Tags: chase | debit | cards | target

Chase Debit Cards: Target Scam Prompts Limits for Bank's Customers

By Clyde Hughes   |   Monday, 23 Dec 2013 12:13 PM

JP Morgan Chase announced Saturday that it is limiting daily debit cash advances on two million cards to decrease exposure to the kind of fraud incidents like at Target stores.

USA Today reported Chase will hold customers to a $100 limit per day on their debit cards. The bank said in a statement that tellers at its branches can assist customers if they need additional funds.

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Chase customers will not be able to purchase items that cost more than $300 online with their debit cards. The bank told USA Today that it will open one-third of its branches on Sunday to help customers. Customers can find the open branches through Chase.com.

Chase is asking debit card holders to monitor their accounts and to quickly notify them of any suspicious activities.

"We realize this could not have happened at a more inconvenient time with the holiday season upon us," Chase said on its website. "We are taking these precautions to combat fraud and prevent criminals from using Chase cards. Thank you to all of our customers for your patience."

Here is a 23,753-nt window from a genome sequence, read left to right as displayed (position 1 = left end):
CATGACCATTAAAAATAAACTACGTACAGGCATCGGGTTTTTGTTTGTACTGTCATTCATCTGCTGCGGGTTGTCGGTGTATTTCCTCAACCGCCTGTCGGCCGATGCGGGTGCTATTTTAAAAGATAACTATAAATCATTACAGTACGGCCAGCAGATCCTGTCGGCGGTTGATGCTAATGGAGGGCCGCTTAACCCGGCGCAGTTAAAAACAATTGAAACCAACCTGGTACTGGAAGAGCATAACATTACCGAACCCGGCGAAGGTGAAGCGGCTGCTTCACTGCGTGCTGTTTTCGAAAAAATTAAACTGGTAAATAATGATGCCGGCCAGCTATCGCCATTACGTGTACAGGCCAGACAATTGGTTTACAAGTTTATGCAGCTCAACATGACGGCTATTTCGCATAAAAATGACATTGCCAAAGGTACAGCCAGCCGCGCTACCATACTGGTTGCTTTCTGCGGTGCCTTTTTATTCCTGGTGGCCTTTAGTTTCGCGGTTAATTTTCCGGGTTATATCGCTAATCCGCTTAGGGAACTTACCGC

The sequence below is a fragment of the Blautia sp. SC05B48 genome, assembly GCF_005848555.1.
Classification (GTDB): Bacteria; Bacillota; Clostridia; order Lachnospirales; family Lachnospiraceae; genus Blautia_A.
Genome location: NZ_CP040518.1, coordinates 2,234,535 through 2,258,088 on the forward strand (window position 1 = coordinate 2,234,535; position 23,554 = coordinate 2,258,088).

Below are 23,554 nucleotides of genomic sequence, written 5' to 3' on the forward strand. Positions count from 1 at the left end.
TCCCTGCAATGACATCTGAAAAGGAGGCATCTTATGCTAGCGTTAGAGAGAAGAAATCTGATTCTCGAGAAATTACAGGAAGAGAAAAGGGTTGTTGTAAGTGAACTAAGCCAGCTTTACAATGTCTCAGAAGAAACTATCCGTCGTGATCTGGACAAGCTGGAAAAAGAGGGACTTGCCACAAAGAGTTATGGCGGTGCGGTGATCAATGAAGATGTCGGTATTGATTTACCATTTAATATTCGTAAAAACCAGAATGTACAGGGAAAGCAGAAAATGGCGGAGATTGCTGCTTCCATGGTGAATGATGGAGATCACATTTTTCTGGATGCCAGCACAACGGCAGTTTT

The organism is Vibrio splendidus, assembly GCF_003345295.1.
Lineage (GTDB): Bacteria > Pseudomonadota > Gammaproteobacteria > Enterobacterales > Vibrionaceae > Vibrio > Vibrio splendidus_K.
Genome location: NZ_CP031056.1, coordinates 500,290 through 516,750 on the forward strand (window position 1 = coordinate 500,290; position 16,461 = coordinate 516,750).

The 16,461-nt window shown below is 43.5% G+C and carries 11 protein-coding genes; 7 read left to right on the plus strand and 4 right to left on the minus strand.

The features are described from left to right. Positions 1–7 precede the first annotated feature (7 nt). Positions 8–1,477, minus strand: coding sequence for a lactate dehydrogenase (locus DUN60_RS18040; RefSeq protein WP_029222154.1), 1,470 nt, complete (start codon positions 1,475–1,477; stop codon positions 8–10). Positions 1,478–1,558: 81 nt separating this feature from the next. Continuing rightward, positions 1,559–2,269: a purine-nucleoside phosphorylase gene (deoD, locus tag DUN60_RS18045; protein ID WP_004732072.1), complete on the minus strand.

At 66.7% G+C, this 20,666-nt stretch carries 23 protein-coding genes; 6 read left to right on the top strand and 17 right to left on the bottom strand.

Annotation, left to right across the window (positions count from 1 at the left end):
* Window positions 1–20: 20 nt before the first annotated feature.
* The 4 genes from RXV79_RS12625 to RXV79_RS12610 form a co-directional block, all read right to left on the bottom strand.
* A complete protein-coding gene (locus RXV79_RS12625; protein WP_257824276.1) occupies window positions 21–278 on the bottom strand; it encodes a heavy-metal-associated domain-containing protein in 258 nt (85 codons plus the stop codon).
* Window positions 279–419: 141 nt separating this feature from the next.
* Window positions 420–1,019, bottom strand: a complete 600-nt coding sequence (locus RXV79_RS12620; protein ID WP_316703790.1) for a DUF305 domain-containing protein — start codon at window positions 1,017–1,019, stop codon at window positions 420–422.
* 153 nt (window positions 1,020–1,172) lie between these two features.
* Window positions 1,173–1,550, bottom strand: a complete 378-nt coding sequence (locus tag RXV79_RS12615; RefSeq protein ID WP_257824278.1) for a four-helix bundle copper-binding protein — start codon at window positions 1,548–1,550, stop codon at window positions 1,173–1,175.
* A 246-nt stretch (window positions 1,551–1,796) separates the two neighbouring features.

Customers will not be held liable for unauthorized transactions reported to the bank, and its own fraud-monitoring systems will help identify potential illegal purchases.

Chase's action is in response to data theft of 40 million debit and credit cards from various banks used at Target stores from Nov. 27 to Dec. 15. Criminals possibly collected names, numbers, expiration dates and data taken from the magnetic strip when the cards were swiped.

Target said it did not believe that debit card PINs, the four-digit personal identification numbers, were taken in the breach.

"Banks are putting various precautions in place," Target spokeswoman Molly Snyder told Reuters.

Other major banks, like Bank of America and Citigroup, said Saturday that they took steps to protect accounts but would not be specific.

"It seems like the banks are the 'Grinch who stole Christmas,'" Jamie Court, president of Consumer Watchdog, a Los Angeles consumer advocacy group, told Reuters. "It is Target's fault, but children across America are going to bear the price ... The banks are protecting themselves."

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